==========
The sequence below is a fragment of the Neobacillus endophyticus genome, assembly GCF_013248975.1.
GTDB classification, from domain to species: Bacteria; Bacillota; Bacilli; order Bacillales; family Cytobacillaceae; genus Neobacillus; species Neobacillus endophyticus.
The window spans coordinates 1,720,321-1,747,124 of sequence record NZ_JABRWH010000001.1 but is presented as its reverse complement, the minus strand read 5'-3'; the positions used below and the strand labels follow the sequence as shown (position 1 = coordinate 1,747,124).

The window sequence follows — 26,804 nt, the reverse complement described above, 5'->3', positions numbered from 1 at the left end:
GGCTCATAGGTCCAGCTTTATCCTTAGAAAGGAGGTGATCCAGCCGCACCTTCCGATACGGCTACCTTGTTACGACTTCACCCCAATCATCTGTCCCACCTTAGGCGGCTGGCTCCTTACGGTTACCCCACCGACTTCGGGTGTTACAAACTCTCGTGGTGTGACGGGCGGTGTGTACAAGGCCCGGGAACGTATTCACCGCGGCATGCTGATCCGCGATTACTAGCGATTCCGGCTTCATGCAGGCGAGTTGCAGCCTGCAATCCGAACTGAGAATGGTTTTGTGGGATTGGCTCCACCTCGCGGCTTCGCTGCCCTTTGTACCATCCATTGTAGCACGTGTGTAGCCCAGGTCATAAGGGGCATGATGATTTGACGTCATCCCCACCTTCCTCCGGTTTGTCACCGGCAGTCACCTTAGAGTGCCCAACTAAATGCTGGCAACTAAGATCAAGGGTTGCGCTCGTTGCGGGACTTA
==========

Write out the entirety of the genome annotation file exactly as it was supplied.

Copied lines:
The sequence below is a fragment of the Neobacillus endophyticus genome, assembly GCF_013248975.1.
GTDB classification, from domain to species: Bacteria; Bacillota; Bacilli; order Bacillales; family Cytobacillaceae; genus Neobacillus; species Neobacillus endophyticus.
The window spans coordinates 1,720,321-1,747,124 of sequence record NZ_JABRWH010000001.1 but is presented as its reverse complement, the minus strand read 5'-3'; the positions used below and the strand labels follow the sequence as shown (position 1 = coordinate 1,747,124).

The window sequence follows — 26,804 nt, the reverse complement described above, 5'->3', positions numbered from 1 at the left end:
GGCTCATAGGTCCAGCTTTATCCTTAGAAAGGAGGTGATCCAGCCGCACCTTCCGATACGGCTACCTTGTTACGACTTCACCCCAATCATCTGTCCCACCTTAGGCGGCTGGCTCCTTACGGTTACCCCACCGACTTCGGGTGTTACAAACTCTCGTGGTGTGACGGGCGGTGTGTACAAGGCCCGGGAACGTATTCACCGCGGCATGCTGATCCGCGATTACTAGCGATTCCGGCTTCATGCAGGCGAGTTGCAGCCTGCAATCCGAACTGAGAATGGTTTTGTGGGATTGGCTCCACCTCGCGGCTTCGCTGCCCTTTGTACCATCCATTGTAGCACGTGTGTAGCCCAGGTCATAAGGGGCATGATGATTTGACGTCATCCCCACCTTCCTCCGGTTTGTCACCGGCAGTCACCTTAGAGTGCCCAACTAAATGCTGGCAACTAAGATCAAGGGTTGCGCTCGTTGCGGGACTTA